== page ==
Suppose that you were the only person in the universe. You could exist in the most perfect paradise without reflecting on your good fortune. You could suffer hunger, thirst, and pain and not complain about the “unfairness” of existence. Notions of good and evil, just and unjust, cannot exist unless there are other people and other lives. When we judge these matters, we usually look no further than our neighbors. Americans call people poor whose standard of living would be considered quite high in China. They take for granted luxuries that were unimaginable 200 years ago. A time may come when our descendants will consider our lives horribly brutal and short, but we do not complain so long as we live about as well as those we see frequently or know about.

It would be simple to understand the Stoics’ view of reality if we didn’t have to deal with other people. But people can steal from us, make demands on us, depend on us, and interact with us in thousands of ways. The question of our relations with other people is the most complicated one in any religion or philosophy. Epictetus explains how a Stoic can maintain his serenity in the face of obviously predatory people. He cites the case of a thief who steals your clothes. “Do not admire your clothes and then you will not be angry with the thief. Do not admire the beauty of your wife, and you will not be angry with the adulterer.” He reasons that the thief “does not know wherein man’s good consists, but he thinks that it consists in having fine clothes, the very thing which you also think.” The Stoic knows that a man’s good is in his will and character and not in anything external to him.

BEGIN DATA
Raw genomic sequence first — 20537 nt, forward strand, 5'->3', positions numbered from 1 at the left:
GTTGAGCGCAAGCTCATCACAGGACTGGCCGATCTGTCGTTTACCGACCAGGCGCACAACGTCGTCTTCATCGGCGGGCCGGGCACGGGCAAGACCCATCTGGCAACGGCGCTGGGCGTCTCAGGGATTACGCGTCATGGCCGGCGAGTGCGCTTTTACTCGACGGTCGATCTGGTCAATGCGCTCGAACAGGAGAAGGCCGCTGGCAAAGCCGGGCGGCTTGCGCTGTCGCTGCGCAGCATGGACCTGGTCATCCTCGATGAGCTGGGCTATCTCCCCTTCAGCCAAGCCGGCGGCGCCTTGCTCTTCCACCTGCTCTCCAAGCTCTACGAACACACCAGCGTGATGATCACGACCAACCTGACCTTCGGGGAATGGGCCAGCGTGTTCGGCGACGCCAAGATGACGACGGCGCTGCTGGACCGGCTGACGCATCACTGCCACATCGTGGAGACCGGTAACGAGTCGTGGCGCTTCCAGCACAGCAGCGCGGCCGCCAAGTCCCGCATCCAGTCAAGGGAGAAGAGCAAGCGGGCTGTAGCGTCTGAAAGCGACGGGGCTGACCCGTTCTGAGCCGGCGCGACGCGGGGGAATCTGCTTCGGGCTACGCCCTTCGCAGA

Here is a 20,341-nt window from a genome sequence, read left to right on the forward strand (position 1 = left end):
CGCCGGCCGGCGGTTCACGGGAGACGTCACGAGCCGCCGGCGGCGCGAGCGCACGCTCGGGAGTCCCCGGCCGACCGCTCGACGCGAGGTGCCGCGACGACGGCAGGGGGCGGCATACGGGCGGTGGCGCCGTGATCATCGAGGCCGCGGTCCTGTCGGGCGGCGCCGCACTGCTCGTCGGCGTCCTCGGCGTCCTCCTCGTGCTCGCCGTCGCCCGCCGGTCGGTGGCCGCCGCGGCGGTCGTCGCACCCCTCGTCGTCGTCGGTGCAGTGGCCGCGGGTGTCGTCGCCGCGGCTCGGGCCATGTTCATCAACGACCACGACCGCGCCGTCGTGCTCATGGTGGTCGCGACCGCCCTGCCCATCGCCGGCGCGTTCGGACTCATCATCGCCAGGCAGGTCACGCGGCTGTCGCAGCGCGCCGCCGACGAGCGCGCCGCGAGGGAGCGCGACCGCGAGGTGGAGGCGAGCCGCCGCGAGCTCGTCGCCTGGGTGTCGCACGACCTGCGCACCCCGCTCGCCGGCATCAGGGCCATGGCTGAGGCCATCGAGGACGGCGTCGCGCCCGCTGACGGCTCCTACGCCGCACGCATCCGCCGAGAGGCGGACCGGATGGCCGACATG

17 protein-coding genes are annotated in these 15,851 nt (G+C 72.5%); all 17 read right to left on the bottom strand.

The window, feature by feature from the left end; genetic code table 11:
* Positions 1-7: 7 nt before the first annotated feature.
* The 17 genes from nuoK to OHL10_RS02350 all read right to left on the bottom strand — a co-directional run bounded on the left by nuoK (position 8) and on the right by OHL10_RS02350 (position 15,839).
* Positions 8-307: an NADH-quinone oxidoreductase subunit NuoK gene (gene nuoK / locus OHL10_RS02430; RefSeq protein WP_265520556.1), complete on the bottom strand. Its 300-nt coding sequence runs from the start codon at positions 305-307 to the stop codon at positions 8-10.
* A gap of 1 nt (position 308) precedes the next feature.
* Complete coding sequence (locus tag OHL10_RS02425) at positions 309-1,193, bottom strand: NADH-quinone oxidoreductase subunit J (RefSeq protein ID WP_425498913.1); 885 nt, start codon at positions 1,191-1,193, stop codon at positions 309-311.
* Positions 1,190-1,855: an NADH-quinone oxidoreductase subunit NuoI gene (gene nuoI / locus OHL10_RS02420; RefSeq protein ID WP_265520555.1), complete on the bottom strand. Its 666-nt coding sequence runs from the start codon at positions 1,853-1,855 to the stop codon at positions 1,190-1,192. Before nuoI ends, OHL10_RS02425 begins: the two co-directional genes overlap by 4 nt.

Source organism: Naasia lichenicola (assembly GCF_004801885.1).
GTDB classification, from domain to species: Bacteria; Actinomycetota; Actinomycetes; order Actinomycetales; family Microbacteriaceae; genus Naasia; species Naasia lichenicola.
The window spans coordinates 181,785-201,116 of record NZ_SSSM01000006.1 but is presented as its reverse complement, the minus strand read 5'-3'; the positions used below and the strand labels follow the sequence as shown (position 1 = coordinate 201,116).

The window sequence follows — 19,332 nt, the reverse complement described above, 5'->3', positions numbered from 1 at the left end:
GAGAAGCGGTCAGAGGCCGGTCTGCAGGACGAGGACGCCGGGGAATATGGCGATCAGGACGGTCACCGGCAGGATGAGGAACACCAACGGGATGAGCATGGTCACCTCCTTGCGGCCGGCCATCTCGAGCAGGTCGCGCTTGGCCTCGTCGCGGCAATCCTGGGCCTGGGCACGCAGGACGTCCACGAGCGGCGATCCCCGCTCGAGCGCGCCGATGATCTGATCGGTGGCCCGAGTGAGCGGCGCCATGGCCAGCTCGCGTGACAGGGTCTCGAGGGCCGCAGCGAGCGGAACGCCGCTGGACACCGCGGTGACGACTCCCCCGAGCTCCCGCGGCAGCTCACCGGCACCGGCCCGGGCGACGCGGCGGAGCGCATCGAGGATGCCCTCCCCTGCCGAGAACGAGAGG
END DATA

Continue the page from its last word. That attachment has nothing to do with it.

His logic is an example of a greater truth: Inequality leads to harmony; equality leads to conflict. We are constantly told that the opposite is true, but we should consider the relations between people. Trade and commerce depend on the fact that individuals place a different value on money. If the grocer didn’t value the bag of flour less than the customer, he wouldn’t sell it. Suppose the bag were worth a dollar to the grocer and a dollar to the customer; then the grocer would have no incentive to sell it. But the grocer values the bag at less than a dollar and so both the grocer and the customer can increase their wealth by the trade of one dollar for one bag of flour. Or suppose a rich man wants to hire a person for a job and two qualified applicants apply. The applicants are not in conflict with the rich man but with each other. Or suppose a man is in love with a beautiful woman. He is in harmony with other women and with homosexuals because they do not value the woman the way he does. Their feelings toward her are completely different from his. He feels the most hatred and ill-will toward another man who also loves the woman. Conflict is in direct proportion to equality. Of course, politics turns everything on its head. Groups of similar people with similar values combine to exert pressure to achieve political ends. But even in this case, the group is simply trying to obtain something from the government at the expense of other groups who want the same thing.

Government Is A Death Cult… (#statism, #socialism, #misanthropy, @BarackObama)